It was SNAFU city in these parts for awhile in the middle of last week, which conservatively translated means “situation normal: all fouled up.”
No one locally or in the state was to blame. Justice Anthony Kennedy of the U.S. Supreme Court included Nevada with Idaho in staying — prohibiting for awhile — authorization for same-sex marriages. He rescinded that blunder quickly, excising Nevada from his ban, but it had given pause to officials in the Silver State. By week’s end, however, official word in Carson City was marriage licenses for same sex couples could be issued here.
“We got clearance from the district attorney a few minutes ago,” Clerk/Recorder Alan Glover said Thursday afternoon. He said couples getting a license need identification, pertinent information and $75. After issuance, there’s no delay. “They can go get married immediately.”
So what, you ask? So, coincidentially, a couple of friends of mine and my wife’s flew into Nevada Friday night to visit us in Carson City. The couple six years ago last June stood up for us when we married at St. Peter’s Episcopal Church here. You could have called them our best man and maid of honor, but you’d have been wrong. They’re women, so they were called witnesses.
Back then, they were fine legally to witness but weren’t eligible to marry here or in many other places. This special couple has been bedeviled by the prohibition regarding same-sex marriage for a long time.
That made about as much sense as any ban on love and partnering. For years, it made me wonder what in this nation founded on the inalienable right of people to life, liberty and the pursuit of happiness makes some people prod government to retain road blocks to liberty or such pursuits. My view is the week ended with a new SNAFU: “Situation normalized: all fixed up,” at least in one equal rights arena.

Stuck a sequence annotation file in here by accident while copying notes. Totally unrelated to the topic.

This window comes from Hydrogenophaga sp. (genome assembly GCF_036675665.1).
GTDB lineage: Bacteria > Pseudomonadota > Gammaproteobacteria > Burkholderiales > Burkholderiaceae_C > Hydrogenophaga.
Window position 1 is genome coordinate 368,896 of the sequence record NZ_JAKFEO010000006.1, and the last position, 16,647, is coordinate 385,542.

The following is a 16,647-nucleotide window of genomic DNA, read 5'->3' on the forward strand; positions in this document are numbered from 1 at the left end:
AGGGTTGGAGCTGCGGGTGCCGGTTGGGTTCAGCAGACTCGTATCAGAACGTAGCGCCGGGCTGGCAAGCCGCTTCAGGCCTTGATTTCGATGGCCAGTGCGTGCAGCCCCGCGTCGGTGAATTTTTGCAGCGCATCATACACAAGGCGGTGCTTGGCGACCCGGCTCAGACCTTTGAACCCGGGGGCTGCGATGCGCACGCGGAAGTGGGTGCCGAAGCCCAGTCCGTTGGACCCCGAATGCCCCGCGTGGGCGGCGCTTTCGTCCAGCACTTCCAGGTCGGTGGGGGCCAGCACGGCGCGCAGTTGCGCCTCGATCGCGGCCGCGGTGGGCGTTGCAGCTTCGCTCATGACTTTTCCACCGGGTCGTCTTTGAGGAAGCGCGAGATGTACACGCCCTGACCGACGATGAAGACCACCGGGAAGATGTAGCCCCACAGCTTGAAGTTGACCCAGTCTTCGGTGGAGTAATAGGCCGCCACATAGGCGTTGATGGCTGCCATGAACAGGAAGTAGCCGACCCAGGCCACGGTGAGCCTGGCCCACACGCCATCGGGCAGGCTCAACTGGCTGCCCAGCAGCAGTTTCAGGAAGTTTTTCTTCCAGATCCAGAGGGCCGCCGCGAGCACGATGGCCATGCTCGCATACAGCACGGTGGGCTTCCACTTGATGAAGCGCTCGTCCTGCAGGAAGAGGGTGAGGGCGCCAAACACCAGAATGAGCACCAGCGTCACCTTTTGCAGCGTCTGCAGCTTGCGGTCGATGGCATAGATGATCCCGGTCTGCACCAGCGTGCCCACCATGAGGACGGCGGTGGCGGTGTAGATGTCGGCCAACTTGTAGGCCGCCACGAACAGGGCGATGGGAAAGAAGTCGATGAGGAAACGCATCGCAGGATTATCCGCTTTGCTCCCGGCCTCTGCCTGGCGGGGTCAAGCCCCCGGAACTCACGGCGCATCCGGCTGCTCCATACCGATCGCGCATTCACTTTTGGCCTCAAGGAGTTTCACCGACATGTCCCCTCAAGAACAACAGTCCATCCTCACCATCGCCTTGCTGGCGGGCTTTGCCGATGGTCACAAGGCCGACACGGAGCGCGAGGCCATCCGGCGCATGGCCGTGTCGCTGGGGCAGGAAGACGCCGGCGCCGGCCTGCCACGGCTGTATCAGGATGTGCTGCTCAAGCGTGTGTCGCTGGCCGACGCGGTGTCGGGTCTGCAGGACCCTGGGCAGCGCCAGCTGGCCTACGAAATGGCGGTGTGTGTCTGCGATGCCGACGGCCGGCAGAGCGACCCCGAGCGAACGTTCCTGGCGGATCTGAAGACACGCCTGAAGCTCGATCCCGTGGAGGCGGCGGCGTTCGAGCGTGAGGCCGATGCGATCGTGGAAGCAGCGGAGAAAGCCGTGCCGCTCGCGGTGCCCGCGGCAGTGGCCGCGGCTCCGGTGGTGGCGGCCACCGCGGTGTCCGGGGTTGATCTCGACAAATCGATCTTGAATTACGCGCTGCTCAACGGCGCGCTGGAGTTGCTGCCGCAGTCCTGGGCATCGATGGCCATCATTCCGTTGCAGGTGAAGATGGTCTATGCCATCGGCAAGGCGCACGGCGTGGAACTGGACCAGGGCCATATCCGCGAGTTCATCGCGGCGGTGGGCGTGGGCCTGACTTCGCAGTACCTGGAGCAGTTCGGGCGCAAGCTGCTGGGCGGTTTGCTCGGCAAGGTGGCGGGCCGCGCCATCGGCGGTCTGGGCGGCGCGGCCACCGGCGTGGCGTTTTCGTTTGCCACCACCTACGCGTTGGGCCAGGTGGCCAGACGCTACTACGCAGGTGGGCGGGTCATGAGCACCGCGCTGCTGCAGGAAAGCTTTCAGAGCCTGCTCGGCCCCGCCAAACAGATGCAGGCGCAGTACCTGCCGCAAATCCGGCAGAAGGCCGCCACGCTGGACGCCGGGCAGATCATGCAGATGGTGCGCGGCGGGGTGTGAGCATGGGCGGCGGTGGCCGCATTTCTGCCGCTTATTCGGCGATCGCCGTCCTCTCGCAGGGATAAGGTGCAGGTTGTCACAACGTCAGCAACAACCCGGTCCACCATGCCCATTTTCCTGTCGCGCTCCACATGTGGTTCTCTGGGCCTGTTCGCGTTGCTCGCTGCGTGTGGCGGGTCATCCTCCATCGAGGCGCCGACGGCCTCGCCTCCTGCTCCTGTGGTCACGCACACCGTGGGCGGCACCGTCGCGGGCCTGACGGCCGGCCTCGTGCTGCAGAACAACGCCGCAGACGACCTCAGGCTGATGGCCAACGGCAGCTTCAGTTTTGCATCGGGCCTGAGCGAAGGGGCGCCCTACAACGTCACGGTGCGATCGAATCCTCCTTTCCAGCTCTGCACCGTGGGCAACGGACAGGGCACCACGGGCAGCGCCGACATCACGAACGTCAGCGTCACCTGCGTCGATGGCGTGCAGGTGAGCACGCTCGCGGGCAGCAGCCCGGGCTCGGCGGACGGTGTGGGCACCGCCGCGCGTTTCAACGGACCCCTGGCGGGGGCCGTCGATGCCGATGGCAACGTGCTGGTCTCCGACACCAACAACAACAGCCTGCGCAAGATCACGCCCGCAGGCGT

Columnist H.L. Mencken, after all, wrote the definitive line long ago about people who label things they don’t like or understand as immoral. “Immorality: the morality of those who are having a better time.”
Now let’s turn our attention to consider two other sound, though much less significant, things about grown up Nevada.
Nevada, according to an interest.com article, is the lone state in the nation where those over 65 years of age have 70 percent of their pre-retirement income on which to live. Nationally, the ratio in 2013 was 59.6 percent, according to data compiled by the website from income statistics of the Census Bureau’s American Community Survey.
Nevada is second lowest in its state-local cell phone tax rate, according to the nonpartisan Tax Foundation. Nevadans pay 1.86 percent to accompany the federal rate of 5.82 percent. Absent federal, Nevada’s 1.86 percent trails only Oregon’s state-local figure of 1.76 percent. The federal-state-local average nationwide, by the way, is a whopping 17.05 percent. So it’s more than double what Nevadans pay.
John Barrette covers Carson City government and business. He can be reached at firstname.lastname@example.org.